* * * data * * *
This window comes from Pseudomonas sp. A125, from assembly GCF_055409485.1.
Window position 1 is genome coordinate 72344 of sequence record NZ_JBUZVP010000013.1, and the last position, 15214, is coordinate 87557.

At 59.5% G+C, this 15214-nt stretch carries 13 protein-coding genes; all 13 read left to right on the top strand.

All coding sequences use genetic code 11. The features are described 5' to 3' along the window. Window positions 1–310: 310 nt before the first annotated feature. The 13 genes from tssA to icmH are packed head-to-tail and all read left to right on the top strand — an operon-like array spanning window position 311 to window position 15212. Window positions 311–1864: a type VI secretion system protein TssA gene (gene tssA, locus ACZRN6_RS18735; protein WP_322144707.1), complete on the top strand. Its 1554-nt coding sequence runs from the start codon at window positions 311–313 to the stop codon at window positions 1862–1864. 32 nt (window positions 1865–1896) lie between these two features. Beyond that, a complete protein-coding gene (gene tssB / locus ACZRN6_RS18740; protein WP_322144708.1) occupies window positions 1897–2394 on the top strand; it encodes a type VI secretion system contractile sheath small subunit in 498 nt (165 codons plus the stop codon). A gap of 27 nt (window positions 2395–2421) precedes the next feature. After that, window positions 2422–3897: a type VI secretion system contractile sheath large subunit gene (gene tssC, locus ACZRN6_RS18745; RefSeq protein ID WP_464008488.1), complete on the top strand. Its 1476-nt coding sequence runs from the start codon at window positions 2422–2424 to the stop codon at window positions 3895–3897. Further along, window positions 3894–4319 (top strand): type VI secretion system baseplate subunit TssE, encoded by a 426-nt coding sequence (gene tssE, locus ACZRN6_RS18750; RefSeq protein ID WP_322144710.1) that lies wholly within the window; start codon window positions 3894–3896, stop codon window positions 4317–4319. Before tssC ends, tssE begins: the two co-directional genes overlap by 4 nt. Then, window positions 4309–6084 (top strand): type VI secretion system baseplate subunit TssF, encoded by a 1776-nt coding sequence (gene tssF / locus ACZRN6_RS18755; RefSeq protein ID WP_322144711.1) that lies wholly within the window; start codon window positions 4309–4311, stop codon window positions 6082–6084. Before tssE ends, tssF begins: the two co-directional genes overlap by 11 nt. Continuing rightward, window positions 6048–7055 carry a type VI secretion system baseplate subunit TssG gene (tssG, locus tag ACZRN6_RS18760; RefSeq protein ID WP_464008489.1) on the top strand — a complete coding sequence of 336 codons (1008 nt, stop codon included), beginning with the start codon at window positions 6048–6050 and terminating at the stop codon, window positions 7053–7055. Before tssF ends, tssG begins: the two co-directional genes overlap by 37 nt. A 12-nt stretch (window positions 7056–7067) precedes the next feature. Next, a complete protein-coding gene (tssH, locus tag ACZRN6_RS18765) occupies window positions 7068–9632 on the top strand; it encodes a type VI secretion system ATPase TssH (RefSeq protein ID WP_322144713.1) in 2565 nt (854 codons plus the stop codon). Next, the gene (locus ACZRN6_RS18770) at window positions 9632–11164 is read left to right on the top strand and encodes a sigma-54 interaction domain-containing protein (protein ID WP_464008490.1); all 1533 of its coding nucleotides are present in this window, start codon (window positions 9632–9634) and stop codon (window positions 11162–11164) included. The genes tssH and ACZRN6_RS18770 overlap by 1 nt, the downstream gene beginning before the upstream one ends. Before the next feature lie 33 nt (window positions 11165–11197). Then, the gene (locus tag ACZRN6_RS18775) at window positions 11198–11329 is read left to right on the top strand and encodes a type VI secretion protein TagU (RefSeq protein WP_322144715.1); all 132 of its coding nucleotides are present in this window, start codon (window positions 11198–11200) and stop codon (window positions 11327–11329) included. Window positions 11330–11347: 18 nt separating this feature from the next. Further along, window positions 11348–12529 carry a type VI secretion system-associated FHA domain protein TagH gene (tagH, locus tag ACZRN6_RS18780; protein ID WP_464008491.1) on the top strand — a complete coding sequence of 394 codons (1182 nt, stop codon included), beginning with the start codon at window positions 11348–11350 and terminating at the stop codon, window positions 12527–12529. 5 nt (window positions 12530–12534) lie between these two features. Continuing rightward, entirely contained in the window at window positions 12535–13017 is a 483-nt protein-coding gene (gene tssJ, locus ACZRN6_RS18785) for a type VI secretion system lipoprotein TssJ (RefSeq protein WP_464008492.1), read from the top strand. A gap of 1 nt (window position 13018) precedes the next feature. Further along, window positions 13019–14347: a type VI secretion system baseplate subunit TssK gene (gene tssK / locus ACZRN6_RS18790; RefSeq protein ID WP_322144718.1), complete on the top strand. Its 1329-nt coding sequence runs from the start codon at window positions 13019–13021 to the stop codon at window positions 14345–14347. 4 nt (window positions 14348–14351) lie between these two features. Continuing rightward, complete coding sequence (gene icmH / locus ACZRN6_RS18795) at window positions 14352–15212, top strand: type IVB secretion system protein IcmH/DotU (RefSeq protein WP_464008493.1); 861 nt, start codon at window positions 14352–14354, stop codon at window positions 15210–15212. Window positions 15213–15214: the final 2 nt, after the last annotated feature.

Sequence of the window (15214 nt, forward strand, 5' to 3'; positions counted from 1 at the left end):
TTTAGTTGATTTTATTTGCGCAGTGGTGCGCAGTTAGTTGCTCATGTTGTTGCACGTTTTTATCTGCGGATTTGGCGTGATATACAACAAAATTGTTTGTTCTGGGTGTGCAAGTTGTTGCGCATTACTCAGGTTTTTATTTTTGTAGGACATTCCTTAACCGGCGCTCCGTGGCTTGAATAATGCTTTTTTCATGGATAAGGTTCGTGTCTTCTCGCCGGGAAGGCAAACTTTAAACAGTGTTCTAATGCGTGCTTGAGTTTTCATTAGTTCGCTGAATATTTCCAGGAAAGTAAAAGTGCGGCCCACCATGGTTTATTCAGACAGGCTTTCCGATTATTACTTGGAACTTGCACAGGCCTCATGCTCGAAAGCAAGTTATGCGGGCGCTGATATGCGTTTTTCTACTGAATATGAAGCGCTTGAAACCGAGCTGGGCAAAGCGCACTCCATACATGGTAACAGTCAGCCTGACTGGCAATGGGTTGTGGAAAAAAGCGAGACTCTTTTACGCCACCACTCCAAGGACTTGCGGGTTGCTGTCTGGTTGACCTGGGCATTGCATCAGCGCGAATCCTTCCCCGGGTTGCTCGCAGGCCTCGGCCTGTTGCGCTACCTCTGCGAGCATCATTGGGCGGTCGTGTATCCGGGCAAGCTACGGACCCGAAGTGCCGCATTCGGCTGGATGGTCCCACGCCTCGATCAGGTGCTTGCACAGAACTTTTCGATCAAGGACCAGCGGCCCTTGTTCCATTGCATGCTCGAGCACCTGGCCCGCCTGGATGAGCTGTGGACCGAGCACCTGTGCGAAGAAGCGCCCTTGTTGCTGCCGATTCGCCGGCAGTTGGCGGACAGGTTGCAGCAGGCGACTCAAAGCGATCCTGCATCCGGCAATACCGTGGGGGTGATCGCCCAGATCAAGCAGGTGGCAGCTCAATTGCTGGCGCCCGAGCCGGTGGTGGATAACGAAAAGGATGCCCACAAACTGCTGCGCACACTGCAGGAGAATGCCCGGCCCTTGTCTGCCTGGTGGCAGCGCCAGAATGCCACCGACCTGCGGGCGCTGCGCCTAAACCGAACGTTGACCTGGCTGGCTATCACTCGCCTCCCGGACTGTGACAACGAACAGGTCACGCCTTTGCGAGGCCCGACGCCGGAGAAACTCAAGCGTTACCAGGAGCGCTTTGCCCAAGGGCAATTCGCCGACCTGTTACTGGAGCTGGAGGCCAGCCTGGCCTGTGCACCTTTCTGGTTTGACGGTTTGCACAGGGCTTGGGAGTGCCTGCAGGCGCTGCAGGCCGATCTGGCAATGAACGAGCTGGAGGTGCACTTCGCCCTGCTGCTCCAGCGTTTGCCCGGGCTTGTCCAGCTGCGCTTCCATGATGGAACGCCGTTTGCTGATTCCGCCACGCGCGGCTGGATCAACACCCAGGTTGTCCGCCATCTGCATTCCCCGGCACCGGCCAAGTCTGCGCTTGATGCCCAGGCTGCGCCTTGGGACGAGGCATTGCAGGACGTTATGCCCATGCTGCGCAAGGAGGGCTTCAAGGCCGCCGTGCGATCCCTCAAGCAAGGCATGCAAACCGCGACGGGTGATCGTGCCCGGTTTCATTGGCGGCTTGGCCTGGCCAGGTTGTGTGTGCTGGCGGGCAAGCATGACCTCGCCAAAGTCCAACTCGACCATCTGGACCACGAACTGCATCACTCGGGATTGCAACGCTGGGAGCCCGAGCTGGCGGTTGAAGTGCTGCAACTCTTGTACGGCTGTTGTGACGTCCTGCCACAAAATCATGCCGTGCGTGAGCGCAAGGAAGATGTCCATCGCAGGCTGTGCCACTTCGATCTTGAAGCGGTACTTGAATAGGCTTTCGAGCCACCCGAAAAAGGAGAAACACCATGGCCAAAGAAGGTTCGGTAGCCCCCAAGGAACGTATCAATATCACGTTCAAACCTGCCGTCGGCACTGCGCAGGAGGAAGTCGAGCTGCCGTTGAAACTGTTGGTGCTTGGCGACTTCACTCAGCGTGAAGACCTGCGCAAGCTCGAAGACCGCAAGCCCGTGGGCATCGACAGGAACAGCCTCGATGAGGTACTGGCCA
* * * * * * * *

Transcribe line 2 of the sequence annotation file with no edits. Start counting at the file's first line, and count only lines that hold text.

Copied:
Window position 1 is genome coordinate 72344 of sequence record NZ_JBUZVP010000013.1, and the last position, 15214, is coordinate 87557.